Paleolithic India and the spread of humans
On a visit to a museum recently I saw some paleolithic tools found in India and began to wonder about them: how old they are, what species of humans used them, how widespread they were. A little searching led to the fact that tools such as the ones on the right are known as Acheulian tools. They are the oldest kind found in India. Similar stone age tools are seen across Africa, Asia and Europe.
Also, I began to wonder why we learn so little of prehistory in school, although Paleolithic tools were first identified in India in 1863. The answer turned out to be completely surprising. Our knowledge of paleolithic cultures in India has been overturned just a year back. Little that was written about it before that is correct. The new findings are central to the study of how humans spread across the world.
The main error was that Acheulian tools found in India were thought to be a few tens of thousands of years old. The first paper that suggested very old dates for the Acheulian tools found in India was an article written in 1992 by Sheila Mishra in Current Anthropology:
In summary, the dates obtained from Saurashtra by Baskaran et al. were useful as the first minimum dates for the Acheulian in India. Dates implying that the Acheulian is beyond the limit of Th230/U234 dating method have more recently been obtained from Did- wana in the Thar Desert (Raghvan, Rajaguru, and Misra I990), from Nevasa and Yedurwadi in the upper reaches of the Krishna and Godavari River systems (Atkinson et al. I990), and from Teggihalli in the middle reaches of the Krishna drainage (Szabo et al. I990). … [I]t seems more likely that the true age of the Acheulian is > 350,000 B.P. at both Sadab and Teggihalli. The recent dating attempts have therefore significantly increased the antiquity of the Acheulian in India.
This was the first time anyone put together the argument that these artifacts were so old that they could not be properly dated by the methods then in use. Sheila Mishra’s blog pointed to the paradigm shifting paper from March 2011 by Shanti Pappu and her collaborators in Science in which they used completely new tools for age determination and found:
South Asia is rich in Lower Paleolithic Acheulian sites. These have been attributed to the Middle Pleistocene on the basis of a small number of dates, with a few older but disputed age estimates. Here, we report new ages from the excavated site of Attirampakkam, where paleomagnetic measurements and direct 26Al/10Be burial dating of stone artifacts now position the earliest Acheulian levels as no younger than 1.07 million years ago (Ma), with a pooled average age of 1.51 ± 0.07 Ma. These results reveal that, during the Early Pleistocene, India was already occupied by hominins fully conversant with an Acheulian technology including handaxes and cleavers among other artifacts. This implies that a spread of bifacial technologies across Asia occurred earlier than previously accepted.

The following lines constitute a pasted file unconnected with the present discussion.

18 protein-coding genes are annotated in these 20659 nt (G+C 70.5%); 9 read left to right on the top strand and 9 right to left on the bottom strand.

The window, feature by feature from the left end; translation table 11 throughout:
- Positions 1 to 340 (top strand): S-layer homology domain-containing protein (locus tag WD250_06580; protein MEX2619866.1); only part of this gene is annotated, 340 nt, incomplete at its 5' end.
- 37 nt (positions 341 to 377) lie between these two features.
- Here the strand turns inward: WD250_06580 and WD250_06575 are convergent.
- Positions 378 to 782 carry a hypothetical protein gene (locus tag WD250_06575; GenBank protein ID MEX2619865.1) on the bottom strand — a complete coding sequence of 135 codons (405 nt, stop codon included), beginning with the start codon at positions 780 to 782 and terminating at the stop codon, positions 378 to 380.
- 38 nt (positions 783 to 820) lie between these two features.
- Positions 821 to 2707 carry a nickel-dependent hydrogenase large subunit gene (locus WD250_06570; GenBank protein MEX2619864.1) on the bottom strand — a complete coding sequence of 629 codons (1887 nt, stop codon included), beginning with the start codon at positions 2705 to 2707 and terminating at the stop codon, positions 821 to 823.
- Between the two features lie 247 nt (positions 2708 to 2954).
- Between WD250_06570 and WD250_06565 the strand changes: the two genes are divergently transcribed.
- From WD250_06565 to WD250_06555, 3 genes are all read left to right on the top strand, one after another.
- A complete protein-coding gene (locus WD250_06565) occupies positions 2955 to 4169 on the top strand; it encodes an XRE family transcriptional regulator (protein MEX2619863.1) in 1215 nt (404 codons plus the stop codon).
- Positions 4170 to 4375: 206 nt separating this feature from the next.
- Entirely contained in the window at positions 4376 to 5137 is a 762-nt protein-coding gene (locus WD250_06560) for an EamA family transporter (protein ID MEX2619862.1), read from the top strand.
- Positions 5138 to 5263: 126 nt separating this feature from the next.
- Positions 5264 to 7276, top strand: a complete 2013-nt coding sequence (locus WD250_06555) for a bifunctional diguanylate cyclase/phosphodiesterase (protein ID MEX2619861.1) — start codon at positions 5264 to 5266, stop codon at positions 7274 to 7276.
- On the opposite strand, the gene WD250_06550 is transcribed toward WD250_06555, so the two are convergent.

These ages are contemporary with some other Lower Pleistocene Acheulian sites in Africa and southwest Asia. The earliest known dates for the Acheulian (~1.6 to 1.4 Ma) are from East Africa (14, 15). Early Acheulian sites in South Africa have also yielded an age of ~1.6 Ma (12), suggesting rapid and widespread dispersal of this technology across Africa. Closer to India, the age of the Acheulian at ′Ubeidiya (Israel) is estimated at ~1.4 Ma (16), and the sequence at Gesher Benot Ya’aqov was formed between 0.7 and 0.8 Ma (17). In the Bose basin, China, Acheulian-like bifaces date back to ~0.8 Ma (19). In South Asia, there is at present little unequivocal evidence for a pre-Acheulian Early Pleistocene occupation
In short, the oldest stone tools found in India are Acheulian, and date from about 1.5 million years ago. This implies that the earliest tool users in India were probably Homo habilis rather than Homo sapiens. Similar tools are found in European sites much later, only from about half a million years ago. This could imply that H. habilis from Africa, or at least their Acheulian technology, migrated to West Asia very soon, and then radiated immediately to the east into Asia long before the movement west into Europe. All earlier histories were thrown off by erroneous datings of Indian remains.